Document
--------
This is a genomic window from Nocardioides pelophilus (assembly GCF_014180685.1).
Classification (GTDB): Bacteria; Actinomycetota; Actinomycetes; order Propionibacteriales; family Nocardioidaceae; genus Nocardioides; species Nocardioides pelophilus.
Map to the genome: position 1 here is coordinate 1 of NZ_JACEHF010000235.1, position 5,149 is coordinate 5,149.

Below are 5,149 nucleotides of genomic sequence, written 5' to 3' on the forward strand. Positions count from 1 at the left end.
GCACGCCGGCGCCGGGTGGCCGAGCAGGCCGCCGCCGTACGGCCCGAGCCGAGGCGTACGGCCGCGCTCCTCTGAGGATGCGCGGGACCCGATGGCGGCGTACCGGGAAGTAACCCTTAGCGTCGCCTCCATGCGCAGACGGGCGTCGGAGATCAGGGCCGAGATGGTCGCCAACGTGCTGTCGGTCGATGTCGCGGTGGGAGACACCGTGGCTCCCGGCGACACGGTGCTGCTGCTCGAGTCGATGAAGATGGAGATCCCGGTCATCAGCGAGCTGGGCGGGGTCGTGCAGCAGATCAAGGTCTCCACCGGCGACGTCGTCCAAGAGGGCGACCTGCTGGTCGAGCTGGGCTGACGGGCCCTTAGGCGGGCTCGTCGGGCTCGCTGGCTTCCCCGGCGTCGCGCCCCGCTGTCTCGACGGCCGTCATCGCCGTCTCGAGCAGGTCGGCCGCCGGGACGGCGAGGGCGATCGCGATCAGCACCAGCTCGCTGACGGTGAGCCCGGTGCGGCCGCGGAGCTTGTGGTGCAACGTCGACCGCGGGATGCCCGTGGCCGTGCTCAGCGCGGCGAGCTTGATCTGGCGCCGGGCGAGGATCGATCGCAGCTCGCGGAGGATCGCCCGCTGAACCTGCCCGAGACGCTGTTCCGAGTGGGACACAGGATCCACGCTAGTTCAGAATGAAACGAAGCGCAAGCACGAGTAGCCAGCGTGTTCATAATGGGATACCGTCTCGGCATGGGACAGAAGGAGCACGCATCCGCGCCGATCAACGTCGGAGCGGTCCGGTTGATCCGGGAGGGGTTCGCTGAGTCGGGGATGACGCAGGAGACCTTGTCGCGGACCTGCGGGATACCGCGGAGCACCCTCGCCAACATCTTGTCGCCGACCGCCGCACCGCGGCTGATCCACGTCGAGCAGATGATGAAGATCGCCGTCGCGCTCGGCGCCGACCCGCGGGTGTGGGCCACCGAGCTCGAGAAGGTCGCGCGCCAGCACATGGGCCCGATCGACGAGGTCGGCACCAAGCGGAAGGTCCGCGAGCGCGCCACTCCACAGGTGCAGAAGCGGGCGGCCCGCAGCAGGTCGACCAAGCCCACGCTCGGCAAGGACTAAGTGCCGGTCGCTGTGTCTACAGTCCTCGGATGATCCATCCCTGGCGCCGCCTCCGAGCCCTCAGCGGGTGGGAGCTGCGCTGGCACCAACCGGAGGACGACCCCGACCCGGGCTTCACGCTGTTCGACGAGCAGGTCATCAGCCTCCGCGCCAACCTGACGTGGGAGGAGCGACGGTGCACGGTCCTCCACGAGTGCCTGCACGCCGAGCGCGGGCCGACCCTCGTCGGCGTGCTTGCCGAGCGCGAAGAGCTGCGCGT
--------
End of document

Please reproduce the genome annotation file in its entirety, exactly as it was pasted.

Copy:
This is a genomic window from Nocardioides pelophilus (assembly GCF_014180685.1).
Classification (GTDB): Bacteria; Actinomycetota; Actinomycetes; order Propionibacteriales; family Nocardioidaceae; genus Nocardioides; species Nocardioides pelophilus.
Map to the genome: position 1 here is coordinate 1 of NZ_JACEHF010000235.1, position 5,149 is coordinate 5,149.

Below are 5,149 nucleotides of genomic sequence, written 5' to 3' on the forward strand. Positions count from 1 at the left end.
GCACGCCGGCGCCGGGTGGCCGAGCAGGCCGCCGCCGTACGGCCCGAGCCGAGGCGTACGGCCGCGCTCCTCTGAGGATGCGCGGGACCCGATGGCGGCGTACCGGGAAGTAACCCTTAGCGTCGCCTCCATGCGCAGACGGGCGTCGGAGATCAGGGCCGAGATGGTCGCCAACGTGCTGTCGGTCGATGTCGCGGTGGGAGACACCGTGGCTCCCGGCGACACGGTGCTGCTGCTCGAGTCGATGAAGATGGAGATCCCGGTCATCAGCGAGCTGGGCGGGGTCGTGCAGCAGATCAAGGTCTCCACCGGCGACGTCGTCCAAGAGGGCGACCTGCTGGTCGAGCTGGGCTGACGGGCCCTTAGGCGGGCTCGTCGGGCTCGCTGGCTTCCCCGGCGTCGCGCCCCGCTGTCTCGACGGCCGTCATCGCCGTCTCGAGCAGGTCGGCCGCCGGGACGGCGAGGGCGATCGCGATCAGCACCAGCTCGCTGACGGTGAGCCCGGTGCGGCCGCGGAGCTTGTGGTGCAACGTCGACCGCGGGATGCCCGTGGCCGTGCTCAGCGCGGCGAGCTTGATCTGGCGCCGGGCGAGGATCGATCGCAGCTCGCGGAGGATCGCCCGCTGAACCTGCCCGAGACGCTGTTCCGAGTGGGACACAGGATCCACGCTAGTTCAGAATGAAACGAAGCGCAAGCACGAGTAGCCAGCGTGTTCATAATGGGATACCGTCTCGGCATGGGACAGAAGGAGCACGCATCCGCGCCGATCAACGTCGGAGCGGTCCGGTTGATCCGGGAGGGGTTCGCTGAGTCGGGGATGACGCAGGAGACCTTGTCGCGGACCTGCGGGATACCGCGGAGCACCCTCGCCAACATCTTGTCGCCGACCGCCGCACCGCGGCTGATCCACGTCGAGCAGATGATGAAGATCGCCGTCGCGCTCGGCGCCGACCCGCGGGTGTGGGCCACCGAGCTCGAGAAGGTCGCGCGCCAGCACATGGGCCCGATCGACGAGGTCGGCACCAAGCGGAAGGTCCGCGAGCGCGCCACTCCACAGGTGCAGAAGCGGGCGGCCCGCAGCAGGTCGACCAAGCCCACGCTCGGCAAGGACTAAGTGCCGGTCGCTGTGTCTACAGTCCTCGGATGATCCATCCCTGGCGCCGCCTCCGAGCCCTCAGCGGGTGGGAGCTGCGCTGGCACCAACCGGAGGACGACCCCGACCCGGGCTTCACGCTGTTCGACGAGCAGGTCATCAGCCTCCGCGCCAACCTGACGTGGGAGGAGCGACGGTGCACGGTCCTCCACGAGTGCCTGCACGCCGAGCGCGGGCCGACCCTCGTCGGCGTGCTTGCCGAGCGCGAAGAGCTGCGCGT